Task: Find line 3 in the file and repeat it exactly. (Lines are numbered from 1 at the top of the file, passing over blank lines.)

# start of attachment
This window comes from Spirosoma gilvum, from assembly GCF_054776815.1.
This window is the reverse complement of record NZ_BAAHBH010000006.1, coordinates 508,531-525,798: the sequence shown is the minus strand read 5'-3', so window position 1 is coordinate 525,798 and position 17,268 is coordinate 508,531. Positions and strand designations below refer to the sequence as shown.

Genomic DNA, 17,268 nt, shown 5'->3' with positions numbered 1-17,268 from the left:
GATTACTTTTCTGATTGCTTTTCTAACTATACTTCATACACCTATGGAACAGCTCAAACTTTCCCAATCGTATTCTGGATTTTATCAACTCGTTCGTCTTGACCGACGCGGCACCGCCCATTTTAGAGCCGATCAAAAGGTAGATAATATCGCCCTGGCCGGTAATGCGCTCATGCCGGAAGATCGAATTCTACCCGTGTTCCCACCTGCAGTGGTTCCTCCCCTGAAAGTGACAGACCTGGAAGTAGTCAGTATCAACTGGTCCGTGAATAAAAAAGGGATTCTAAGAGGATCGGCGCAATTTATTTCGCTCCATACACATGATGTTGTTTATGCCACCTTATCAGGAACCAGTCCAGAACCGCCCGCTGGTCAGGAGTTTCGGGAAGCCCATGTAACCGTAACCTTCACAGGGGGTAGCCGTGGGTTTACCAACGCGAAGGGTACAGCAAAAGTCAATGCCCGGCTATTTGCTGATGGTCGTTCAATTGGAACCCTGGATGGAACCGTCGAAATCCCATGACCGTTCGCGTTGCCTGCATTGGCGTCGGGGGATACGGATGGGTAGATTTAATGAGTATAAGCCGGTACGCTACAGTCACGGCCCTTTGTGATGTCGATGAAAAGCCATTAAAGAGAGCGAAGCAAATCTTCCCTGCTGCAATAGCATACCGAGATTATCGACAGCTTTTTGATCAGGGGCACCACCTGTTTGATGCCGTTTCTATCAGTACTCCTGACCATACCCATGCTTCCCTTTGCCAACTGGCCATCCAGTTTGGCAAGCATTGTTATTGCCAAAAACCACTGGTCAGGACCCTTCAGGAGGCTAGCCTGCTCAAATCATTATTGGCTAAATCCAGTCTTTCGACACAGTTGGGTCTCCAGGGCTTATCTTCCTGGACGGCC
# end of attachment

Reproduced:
Genomic DNA, 17,268 nt, shown 5'->3' with positions numbered 1-17,268 from the left: